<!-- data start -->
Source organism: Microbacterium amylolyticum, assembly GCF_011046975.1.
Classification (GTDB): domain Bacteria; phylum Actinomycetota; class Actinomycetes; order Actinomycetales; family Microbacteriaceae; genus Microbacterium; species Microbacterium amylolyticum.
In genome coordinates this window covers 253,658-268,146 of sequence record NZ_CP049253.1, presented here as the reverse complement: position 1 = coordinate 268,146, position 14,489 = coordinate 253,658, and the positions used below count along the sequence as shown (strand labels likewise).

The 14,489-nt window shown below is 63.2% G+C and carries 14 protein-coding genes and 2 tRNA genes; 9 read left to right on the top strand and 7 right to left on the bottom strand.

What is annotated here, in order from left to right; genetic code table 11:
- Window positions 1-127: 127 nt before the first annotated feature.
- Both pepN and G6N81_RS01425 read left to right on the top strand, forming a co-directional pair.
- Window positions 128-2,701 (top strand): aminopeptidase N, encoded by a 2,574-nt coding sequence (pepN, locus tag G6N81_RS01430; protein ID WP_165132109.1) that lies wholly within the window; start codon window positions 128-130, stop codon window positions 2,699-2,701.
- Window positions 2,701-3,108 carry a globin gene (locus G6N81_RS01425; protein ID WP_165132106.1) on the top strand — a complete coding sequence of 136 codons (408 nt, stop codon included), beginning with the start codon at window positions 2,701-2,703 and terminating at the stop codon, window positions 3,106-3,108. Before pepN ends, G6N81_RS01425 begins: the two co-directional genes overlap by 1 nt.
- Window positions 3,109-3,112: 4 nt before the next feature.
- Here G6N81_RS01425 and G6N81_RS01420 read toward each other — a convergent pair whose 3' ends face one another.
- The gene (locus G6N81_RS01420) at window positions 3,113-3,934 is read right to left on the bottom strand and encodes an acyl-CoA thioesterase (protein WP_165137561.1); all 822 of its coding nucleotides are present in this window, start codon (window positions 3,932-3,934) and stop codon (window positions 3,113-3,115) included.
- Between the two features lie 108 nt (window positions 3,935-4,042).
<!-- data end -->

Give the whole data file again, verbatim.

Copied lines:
Source organism: Microbacterium amylolyticum, assembly GCF_011046975.1.
Classification (GTDB): domain Bacteria; phylum Actinomycetota; class Actinomycetes; order Actinomycetales; family Microbacteriaceae; genus Microbacterium; species Microbacterium amylolyticum.
In genome coordinates this window covers 253,658-268,146 of sequence record NZ_CP049253.1, presented here as the reverse complement: position 1 = coordinate 268,146, position 14,489 = coordinate 253,658, and the positions used below count along the sequence as shown (strand labels likewise).

The 14,489-nt window shown below is 63.2% G+C and carries 14 protein-coding genes and 2 tRNA genes; 9 read left to right on the top strand and 7 right to left on the bottom strand.

What is annotated here, in order from left to right; genetic code table 11:
- Window positions 1-127: 127 nt before the first annotated feature.
- Both pepN and G6N81_RS01425 read left to right on the top strand, forming a co-directional pair.
- Window positions 128-2,701 (top strand): aminopeptidase N, encoded by a 2,574-nt coding sequence (pepN, locus tag G6N81_RS01430; protein ID WP_165132109.1) that lies wholly within the window; start codon window positions 128-130, stop codon window positions 2,699-2,701.
- Window positions 2,701-3,108 carry a globin gene (locus G6N81_RS01425; protein ID WP_165132106.1) on the top strand — a complete coding sequence of 136 codons (408 nt, stop codon included), beginning with the start codon at window positions 2,701-2,703 and terminating at the stop codon, window positions 3,106-3,108. Before pepN ends, G6N81_RS01425 begins: the two co-directional genes overlap by 1 nt.
- Window positions 3,109-3,112: 4 nt before the next feature.
- Here G6N81_RS01425 and G6N81_RS01420 read toward each other — a convergent pair whose 3' ends face one another.
- The gene (locus G6N81_RS01420) at window positions 3,113-3,934 is read right to left on the bottom strand and encodes an acyl-CoA thioesterase (protein WP_165137561.1); all 822 of its coding nucleotides are present in this window, start codon (window positions 3,932-3,934) and stop codon (window positions 3,113-3,115) included.
- Between the two features lie 108 nt (window positions 3,935-4,042).